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Travel and tourism have a long association with the notion of transformation, both in terms of self and social collectives. What is surprising, however, is that this association has, on the whole, remained relatively underexplored and unchallenged, with little in the way of a corpus of academic literature surrounding these themes. Instead, much of the literature to date has focused upon describing and categorising tourism and travel experiences from a supply-side perspective, with travellers themselves defined in terms of their motivations and interests. While the tourism field can lay claim to several significant milestone contributions, there have been few recent attempts at a rigorous re-theorization of the issues arising from the travel/transformation nexus. The opportunity to explore the socio-cultural dimensions of transformation through travel has thus far been missed. Bringing together geographers, sociologists, cultural researchers, philosophers, anthropologists, visual researchers, literary scholars and heritage researchers, this volume explores what it means to transform through travel in a modern, mobile world. In doing so, it draws upon a wide variety of traveller perspectives - including tourists, backpackers, lifestyle travellers, migrants, refugees, nomads, walkers, writers, poets, virtual travellers and cosmetic surgery patients - to unpack a cultural phenomenon that has captured the imagination since the very first works of Western literature.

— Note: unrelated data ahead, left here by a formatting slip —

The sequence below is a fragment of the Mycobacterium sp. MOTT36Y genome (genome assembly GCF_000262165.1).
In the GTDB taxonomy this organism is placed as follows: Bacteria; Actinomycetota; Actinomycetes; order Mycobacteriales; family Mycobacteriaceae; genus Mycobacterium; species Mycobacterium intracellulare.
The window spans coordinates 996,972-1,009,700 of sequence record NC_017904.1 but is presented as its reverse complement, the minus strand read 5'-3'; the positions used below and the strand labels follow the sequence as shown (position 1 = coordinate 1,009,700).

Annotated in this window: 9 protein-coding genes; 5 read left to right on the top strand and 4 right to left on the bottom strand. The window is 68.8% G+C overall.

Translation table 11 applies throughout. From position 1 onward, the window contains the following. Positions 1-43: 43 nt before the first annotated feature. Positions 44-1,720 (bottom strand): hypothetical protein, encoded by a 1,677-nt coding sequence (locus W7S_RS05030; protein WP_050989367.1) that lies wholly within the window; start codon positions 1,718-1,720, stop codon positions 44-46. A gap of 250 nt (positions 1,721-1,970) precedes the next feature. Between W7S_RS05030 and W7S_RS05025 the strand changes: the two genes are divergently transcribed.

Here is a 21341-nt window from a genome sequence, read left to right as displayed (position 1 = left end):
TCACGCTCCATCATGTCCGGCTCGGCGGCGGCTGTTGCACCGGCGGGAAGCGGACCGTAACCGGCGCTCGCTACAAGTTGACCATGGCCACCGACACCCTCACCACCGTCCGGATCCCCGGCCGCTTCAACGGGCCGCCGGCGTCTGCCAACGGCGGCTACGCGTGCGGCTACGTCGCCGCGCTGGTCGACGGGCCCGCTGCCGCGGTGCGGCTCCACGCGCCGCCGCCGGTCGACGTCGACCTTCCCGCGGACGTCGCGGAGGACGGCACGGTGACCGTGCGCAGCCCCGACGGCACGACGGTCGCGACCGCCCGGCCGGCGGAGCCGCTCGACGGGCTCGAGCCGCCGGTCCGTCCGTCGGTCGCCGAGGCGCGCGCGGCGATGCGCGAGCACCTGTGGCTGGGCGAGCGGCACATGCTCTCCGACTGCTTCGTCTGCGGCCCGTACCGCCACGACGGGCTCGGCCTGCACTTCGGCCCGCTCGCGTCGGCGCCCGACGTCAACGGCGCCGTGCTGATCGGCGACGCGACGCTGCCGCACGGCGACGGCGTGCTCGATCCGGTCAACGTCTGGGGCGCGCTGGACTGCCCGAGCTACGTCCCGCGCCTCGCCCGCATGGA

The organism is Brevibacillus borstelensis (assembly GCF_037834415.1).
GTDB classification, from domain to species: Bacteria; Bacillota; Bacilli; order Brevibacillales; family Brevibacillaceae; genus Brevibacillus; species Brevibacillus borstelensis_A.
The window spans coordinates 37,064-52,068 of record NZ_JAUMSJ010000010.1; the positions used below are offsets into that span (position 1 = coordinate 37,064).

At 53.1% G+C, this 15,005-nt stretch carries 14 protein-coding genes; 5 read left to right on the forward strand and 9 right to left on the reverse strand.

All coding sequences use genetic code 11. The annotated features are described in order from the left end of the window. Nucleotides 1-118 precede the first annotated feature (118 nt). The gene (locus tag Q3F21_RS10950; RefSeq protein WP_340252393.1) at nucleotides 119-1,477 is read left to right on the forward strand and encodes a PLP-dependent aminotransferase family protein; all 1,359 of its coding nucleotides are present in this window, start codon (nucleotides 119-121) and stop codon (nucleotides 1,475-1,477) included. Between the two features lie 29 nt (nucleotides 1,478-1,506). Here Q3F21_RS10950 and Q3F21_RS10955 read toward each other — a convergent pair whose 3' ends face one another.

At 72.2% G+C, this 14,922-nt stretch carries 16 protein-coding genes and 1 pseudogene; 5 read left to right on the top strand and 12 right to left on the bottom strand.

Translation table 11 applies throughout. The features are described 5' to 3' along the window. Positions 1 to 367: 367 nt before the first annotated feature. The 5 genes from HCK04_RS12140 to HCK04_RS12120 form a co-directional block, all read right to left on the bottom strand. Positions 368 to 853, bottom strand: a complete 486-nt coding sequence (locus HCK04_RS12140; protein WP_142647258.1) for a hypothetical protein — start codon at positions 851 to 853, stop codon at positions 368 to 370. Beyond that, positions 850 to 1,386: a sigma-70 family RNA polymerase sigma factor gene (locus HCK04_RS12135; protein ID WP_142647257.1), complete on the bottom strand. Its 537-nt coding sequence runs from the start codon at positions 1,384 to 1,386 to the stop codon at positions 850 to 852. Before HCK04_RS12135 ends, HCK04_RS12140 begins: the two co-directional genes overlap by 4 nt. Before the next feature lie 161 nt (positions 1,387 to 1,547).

About the Author
Garth Lean, Russell Staiff and Emma Waterton are all at the University of Western Sydney, Australia.